Spriiiing Breeeaaakkkk fo’ everrrrrr. Spring Breakers (2012) is one of those films that pans out pretty differently to how you anticipate it, whilst simultaneously being a pretty standard ‘alternative crime’ thriller. Four college girls (Selena Gomez, Vanessa Hudgens, Ashley Benson, and Rachel Korine) really want to go to spring break in Florida, but being students, find it difficult to scrounge up the cash. They decide to rob a local restaurant in order to make their way to omg like the best party ever. Finding themselves in jail during their spring break festivities, they are bailed out by a charismatic drug dealer slash rapper (James Franco).
If you’ve seen any of Harmony Korine’s other works, such as Gummo (1997) and Trash Humpers (2009), then the structure and aesthetics of this won’t surprise you. Korine uses some of his favourite tactics to tell this story, which involves non-linear visuals and audio in order to create a story that at times overlaps itself. Spring Breakers is an accessible way to introduce yourself to Korine’s style of directing, especially if you don’t feel like putting yourself through Trash Humpers. I don’t have many good things to say about that one. The story is linear, but due to Korine’s love of foreshadowing through overlapping audio and visual cues, it has a semi-ambiguous ending. I felt that the story developed at a good pace and I wasn’t bored at all. The soundtrack is great and the visuals are amazing – but I’ll elaborate on that point later.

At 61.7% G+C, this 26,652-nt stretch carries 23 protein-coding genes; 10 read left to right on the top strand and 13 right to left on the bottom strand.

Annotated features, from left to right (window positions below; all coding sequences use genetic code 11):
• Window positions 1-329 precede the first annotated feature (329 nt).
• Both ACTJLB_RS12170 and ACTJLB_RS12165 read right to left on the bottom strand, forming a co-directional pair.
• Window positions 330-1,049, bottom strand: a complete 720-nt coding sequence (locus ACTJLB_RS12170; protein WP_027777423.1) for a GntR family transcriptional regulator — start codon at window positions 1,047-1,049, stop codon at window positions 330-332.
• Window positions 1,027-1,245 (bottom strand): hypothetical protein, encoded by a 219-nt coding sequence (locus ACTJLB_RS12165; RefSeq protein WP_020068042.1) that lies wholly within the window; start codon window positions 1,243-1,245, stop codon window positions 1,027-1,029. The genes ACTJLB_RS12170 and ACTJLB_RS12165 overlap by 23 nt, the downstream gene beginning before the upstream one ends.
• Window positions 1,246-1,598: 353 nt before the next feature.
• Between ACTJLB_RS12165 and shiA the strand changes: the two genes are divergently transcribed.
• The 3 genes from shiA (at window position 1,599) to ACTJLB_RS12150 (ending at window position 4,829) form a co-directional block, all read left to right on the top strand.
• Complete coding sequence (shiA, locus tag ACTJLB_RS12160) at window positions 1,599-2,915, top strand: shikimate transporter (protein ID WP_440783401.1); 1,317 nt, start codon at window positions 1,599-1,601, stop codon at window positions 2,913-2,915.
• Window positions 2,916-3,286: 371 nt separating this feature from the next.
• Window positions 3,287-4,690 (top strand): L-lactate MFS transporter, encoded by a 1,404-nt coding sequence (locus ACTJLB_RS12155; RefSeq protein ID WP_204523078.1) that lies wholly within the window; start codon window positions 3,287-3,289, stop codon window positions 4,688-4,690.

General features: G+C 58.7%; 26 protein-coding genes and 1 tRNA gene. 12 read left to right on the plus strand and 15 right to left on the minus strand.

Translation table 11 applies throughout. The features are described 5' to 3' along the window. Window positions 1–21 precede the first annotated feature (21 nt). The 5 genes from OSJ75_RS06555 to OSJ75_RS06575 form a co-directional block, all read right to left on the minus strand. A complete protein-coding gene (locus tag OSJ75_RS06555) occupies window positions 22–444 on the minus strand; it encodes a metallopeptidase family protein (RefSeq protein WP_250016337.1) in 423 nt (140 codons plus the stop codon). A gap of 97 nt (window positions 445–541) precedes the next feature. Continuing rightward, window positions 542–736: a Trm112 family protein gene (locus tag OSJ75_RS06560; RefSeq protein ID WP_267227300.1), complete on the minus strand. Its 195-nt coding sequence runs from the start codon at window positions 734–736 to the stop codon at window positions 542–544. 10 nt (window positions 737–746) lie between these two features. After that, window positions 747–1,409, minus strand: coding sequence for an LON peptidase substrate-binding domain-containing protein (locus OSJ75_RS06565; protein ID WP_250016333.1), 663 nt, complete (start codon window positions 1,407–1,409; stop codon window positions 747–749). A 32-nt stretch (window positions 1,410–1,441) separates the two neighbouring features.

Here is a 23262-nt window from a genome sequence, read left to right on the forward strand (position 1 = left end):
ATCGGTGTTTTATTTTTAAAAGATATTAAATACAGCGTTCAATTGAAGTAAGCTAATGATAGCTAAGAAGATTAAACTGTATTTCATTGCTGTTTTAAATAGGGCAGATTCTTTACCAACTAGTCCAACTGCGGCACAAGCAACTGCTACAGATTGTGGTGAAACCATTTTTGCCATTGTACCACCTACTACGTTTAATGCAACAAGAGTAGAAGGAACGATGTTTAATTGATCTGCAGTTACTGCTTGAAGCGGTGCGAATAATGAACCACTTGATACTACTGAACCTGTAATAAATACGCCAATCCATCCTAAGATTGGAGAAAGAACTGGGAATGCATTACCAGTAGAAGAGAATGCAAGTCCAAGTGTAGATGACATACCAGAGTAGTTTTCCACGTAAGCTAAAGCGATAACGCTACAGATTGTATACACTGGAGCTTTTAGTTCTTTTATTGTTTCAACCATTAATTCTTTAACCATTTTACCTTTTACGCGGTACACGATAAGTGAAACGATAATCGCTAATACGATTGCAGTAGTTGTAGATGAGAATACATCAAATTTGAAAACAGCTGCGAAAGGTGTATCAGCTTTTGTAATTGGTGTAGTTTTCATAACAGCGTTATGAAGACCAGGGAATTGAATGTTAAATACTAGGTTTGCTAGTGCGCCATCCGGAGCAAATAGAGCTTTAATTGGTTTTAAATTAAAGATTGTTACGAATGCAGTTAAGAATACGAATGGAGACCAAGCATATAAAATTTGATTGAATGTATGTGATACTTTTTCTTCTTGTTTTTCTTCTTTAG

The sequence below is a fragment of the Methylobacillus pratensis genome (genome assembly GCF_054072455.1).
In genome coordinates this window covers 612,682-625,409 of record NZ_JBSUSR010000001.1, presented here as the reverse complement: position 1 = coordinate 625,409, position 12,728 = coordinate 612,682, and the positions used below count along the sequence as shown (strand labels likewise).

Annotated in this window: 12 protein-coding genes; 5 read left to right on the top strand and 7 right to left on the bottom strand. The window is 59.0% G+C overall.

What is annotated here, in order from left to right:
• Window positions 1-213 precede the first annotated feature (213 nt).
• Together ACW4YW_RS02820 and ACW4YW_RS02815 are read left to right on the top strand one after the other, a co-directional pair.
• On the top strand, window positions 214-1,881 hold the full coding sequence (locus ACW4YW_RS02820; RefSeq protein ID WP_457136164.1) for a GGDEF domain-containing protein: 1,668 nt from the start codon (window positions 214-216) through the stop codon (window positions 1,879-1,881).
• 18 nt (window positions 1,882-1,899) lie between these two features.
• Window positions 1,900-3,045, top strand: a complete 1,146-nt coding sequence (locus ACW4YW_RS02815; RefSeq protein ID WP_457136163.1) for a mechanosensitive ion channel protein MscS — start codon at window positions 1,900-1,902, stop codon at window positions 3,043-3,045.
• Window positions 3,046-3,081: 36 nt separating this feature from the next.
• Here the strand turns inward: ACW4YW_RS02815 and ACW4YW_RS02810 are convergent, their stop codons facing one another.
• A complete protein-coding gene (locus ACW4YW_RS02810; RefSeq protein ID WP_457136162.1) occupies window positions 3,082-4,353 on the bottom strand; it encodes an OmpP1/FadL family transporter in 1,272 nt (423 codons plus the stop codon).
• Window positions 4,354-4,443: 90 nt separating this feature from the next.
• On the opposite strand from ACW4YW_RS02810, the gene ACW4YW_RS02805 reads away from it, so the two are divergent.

I will say that I was worried about the feminist implications for the film. For a female-driven story about ’empowerment’ and getting what you want, it sure is kind of shallow. You begin the film by seeing a lot of T&A, and a lot of drunk men exploiting drunk women. Then the four girls want money, and they get money in the quickest and easiest way possible; not necessarily empowering for women, since their interpretation of ‘power’ is a caricature of masculine violence, deep voices and all. The girls go to jail, and they rely on a male figure of authority to rescue them. And so it goes. For being a film about ‘female power’, the gaze on the four girls was 100% sexual, 100% of the time. They are wearing bikinis for the majority of the film, but come on. Are we really saying anything unique by equating female power with sex, yet again? I don’t think that Spring Breakers does a disservice to women all over the world (there are other films that earn that title), but there is something distinctly shallow about its portrayal and gaze of the girls that made me feel uneasy.
Selena Gomez is quite convincing as Faith, the most vulnerable and hesitant of the four. Vanessa Hudgens and Ashley Benson are great as Candy and Brit, who you might call the instigators of the story – their rebellious natures and willingness to commit violent acts drive the central conflict of the film. Rachel Korine is forgettable as Cotty, but she doesn’t seem to have as much screen time as the others, so it’s not a big deal. As an ensemble, they work together well, and seem to have a lot of fun – but whether that’s acting, or a genuine love for the party scene, who knows. Although each of the four girls has a ‘persona’ to play, I didn’t feel that these were fully explored. We know that Faith is the churchy one, Candy and Brit are the rebels, and Cotty is the other rebel in the background. Beyond this, we don’t learn too much about them. They’re always “the girls”, rather than individual people, which I’m not a fan of.